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How can I run three commands in a launcher? The commands are:

cd /home/seraex/MyDoc
rm MyDoc.tgz
tar cfz MyDoc.tgz *

which go to my documents folder, delete the old backup and then make a new backup.

I have made a sh script with those commands and I made the launcher run the script. This works, but I want to make the launcher run the commands directly. I'm using Ubuntu 10.10

The Ubuntu site says

Unfortunately launchers do not have access to the Bash environment so you cannot just include the multi commands

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When you say "launcher" what desktop are you using? Would also help to list the version of Linux. In general, multiple commands can be chained together. See – Julian Knight Jun 25 '12 at 12:43
I would put those lines in a file start it with #!/bin/bash and chmod +x it and then have the launcher use that file as the command name. – Dan D. Jun 25 '12 at 15:03
@ julian , the post say that i can use -> but when I use it it say 'There was an error creating the child process for this terminal' – seraex Jun 25 '12 at 15:05
@seraex: No, the post doesn't say that you can use ->. The example uses ;. – Ben Voigt Jun 25 '12 at 15:07
@ julian same error 'There was an error creating the child process for this terminal' for ; and when i google i get that 'Some programs need additional commands before they can be started. Java programs need to be started from within the directory in which their files exist. Others must be run within Wine. Unfortunately launchers do not have access to the Bash environment so you cannot just include the needed commands.' thanks for ur help. – seraex Jun 25 '12 at 15:19

You can always pass your commands as arguments for bash.

Some working examples:

bash -c "rm -fR /some/dir/to_delete; mkdir /hello; touch /hello/"

This should work to delete /some/dir to delete then create dir /hello and write baz to file /hello/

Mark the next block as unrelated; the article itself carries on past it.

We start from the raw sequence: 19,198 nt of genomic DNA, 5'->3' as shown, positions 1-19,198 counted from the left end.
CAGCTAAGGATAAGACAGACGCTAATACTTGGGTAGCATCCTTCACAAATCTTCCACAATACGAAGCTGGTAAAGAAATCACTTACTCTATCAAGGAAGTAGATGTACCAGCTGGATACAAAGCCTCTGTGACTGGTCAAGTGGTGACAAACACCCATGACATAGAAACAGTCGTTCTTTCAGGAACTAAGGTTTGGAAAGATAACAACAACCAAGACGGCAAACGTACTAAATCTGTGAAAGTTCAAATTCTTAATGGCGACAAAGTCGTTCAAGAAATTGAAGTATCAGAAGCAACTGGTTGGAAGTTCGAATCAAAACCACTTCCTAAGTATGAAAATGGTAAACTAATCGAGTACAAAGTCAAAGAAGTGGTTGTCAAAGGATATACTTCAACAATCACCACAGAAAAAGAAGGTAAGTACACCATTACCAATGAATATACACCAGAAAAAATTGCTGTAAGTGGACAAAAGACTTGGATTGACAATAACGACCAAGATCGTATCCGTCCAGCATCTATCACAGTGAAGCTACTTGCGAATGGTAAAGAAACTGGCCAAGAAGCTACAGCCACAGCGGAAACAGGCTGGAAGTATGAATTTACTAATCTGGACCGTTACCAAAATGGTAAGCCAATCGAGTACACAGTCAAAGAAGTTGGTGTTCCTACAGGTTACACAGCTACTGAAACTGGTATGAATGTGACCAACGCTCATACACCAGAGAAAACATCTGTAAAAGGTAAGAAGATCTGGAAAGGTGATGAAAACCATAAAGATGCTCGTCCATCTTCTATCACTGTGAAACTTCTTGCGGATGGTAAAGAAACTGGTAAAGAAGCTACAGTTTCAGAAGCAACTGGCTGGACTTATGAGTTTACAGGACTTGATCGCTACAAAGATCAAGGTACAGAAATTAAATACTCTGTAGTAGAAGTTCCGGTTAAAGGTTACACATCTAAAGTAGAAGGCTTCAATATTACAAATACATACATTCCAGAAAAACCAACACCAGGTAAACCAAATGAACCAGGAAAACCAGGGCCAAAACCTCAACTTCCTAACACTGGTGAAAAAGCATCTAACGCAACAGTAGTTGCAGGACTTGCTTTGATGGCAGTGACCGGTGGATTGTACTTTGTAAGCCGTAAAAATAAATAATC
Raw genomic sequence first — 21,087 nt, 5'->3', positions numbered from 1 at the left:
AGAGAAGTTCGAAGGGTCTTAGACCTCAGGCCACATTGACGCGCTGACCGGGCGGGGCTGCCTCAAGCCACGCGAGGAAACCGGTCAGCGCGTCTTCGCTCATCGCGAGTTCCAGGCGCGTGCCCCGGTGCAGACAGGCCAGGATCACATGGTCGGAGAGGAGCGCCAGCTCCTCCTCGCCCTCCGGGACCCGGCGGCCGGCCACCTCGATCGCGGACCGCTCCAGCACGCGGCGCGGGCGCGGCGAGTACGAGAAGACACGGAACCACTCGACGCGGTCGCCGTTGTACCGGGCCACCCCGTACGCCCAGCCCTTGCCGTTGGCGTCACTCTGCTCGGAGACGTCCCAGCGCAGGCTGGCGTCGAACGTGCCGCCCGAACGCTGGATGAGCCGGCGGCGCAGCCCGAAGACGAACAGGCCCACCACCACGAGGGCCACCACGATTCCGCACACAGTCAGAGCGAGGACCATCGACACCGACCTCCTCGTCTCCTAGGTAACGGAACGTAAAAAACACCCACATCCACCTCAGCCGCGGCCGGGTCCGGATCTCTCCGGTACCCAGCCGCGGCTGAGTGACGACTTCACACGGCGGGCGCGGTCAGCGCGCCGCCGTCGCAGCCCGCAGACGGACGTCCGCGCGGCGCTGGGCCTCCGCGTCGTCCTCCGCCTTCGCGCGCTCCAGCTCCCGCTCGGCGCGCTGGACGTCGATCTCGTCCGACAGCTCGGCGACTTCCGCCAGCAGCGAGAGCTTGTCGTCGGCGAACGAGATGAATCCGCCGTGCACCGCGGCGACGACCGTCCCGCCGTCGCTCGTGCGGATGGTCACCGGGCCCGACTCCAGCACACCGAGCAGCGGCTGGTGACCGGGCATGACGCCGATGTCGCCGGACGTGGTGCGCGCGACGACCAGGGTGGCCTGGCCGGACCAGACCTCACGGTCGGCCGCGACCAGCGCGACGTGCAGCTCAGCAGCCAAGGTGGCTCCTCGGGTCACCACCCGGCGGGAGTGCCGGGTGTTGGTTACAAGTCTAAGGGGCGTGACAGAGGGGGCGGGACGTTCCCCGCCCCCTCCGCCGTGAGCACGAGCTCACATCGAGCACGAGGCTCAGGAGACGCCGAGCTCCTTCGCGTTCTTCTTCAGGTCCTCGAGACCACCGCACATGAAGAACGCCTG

bash -c 'rm -fR "/some/dir to delete"; mkdir "/hello"; echo "baz" > "/hello/"'

These will not work correctly:

Be careful with quotes, this will break things as because quoting error command will be rm -fR "/some/dir/to and everything after that is ignored (or to be more precise delete"; mkdir /hello" is expanded if $0 is used within command):

bash -c "rm -fR "/some/dir/to delete"; mkdir /hello"
        ^-------^            ^
       quoted part          unquoted whitespace here

And here is another thing to mention. If you want ~ to expand as home directory and your file path may contain whitespaces need quoting this will not work. File ~/hello world.tmp is not created in right place but instead it tries to find directory named ~ from current working directory whatever it is and create file here however ~/ is created under home dir:

bash -c 'echo "Hello World" > "~/hello world.tmp"; cd /; ls * > ~/;'
                              fully quoted filename prevents ~ from expanding

Instead you must use quoting like this to allow ~ expanding:

bash -c 'echo "Hello World" > ~/"hello world.tmp"; cd /; ls * > ~/;'
                             now ~ is not quoted at all

Here is line for your case:

Strong quoting ' is needed for special char *, if not escaped it will expand too early.

bash -c 'cd "/home/seraex/MyDoc"; rm -f MyDoc.tgz; tar -czf MyDoc.tgz *'

OR if you want to use more general ~ as home dir then use this:

bash -c 'cd ~/"MyDoc"; rm -f MyDoc.tgz; tar -czf MyDoc.tgz *'

So, this is just one possible way to do what you need, it may or may not work directly too (without bash -c and outer quotes). At least with KDE 4 launcher it will handle command cd ~/"MyDoc"; rm -f MyDoc.tgz; tar -czf MyDoc.tgz * without any problems. However other examples should work with any launcher that allows specifying arguments for program and behavior still depends on many things and at least you may want to check that any special characters are expanded at right time.

I have not tested this and cant do that now because answering with my phone but it should work ok. Now tested and I can confirm that it works well

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